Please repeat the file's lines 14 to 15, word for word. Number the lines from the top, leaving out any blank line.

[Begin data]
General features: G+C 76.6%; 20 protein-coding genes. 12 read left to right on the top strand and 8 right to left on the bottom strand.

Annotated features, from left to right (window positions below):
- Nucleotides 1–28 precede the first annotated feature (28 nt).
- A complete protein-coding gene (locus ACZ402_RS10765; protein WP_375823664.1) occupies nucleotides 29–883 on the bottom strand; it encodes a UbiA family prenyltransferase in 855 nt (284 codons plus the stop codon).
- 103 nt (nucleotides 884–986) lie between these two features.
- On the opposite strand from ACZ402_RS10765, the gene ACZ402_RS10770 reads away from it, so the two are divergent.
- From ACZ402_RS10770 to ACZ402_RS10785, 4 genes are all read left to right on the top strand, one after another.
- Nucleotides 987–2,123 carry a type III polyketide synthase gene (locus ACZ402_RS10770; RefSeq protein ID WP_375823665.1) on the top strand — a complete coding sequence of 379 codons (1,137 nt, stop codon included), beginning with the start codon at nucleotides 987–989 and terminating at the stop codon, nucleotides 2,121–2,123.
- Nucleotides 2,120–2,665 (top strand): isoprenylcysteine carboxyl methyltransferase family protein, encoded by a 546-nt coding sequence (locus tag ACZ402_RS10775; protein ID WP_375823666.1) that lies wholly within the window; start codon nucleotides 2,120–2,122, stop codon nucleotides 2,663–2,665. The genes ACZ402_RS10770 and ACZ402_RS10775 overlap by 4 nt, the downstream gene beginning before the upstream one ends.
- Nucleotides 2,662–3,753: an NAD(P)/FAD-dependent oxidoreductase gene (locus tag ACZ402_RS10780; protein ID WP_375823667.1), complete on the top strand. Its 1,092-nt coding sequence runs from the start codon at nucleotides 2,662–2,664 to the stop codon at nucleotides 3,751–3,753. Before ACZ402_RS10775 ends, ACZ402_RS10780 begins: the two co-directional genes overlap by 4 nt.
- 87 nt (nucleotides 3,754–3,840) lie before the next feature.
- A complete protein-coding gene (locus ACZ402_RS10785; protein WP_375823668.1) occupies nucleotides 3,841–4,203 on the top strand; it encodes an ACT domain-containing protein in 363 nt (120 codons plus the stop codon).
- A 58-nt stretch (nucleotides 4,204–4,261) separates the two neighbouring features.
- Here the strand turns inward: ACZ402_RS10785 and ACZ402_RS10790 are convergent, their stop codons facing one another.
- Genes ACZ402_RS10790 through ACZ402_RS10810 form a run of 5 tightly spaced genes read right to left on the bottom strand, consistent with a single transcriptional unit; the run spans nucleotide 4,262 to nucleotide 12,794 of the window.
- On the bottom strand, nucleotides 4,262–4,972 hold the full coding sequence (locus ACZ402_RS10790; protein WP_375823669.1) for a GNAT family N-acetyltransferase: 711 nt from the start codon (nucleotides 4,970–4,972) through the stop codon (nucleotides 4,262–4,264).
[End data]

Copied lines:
- Here the strand turns inward: ACZ402_RS10785 and ACZ402_RS10790 are convergent, their stop codons facing one another.
- Genes ACZ402_RS10790 through ACZ402_RS10810 form a run of 5 tightly spaced genes read right to left on the bottom strand, consistent with a single transcriptional unit; the run spans nucleotide 4,262 to nucleotide 12,794 of the window.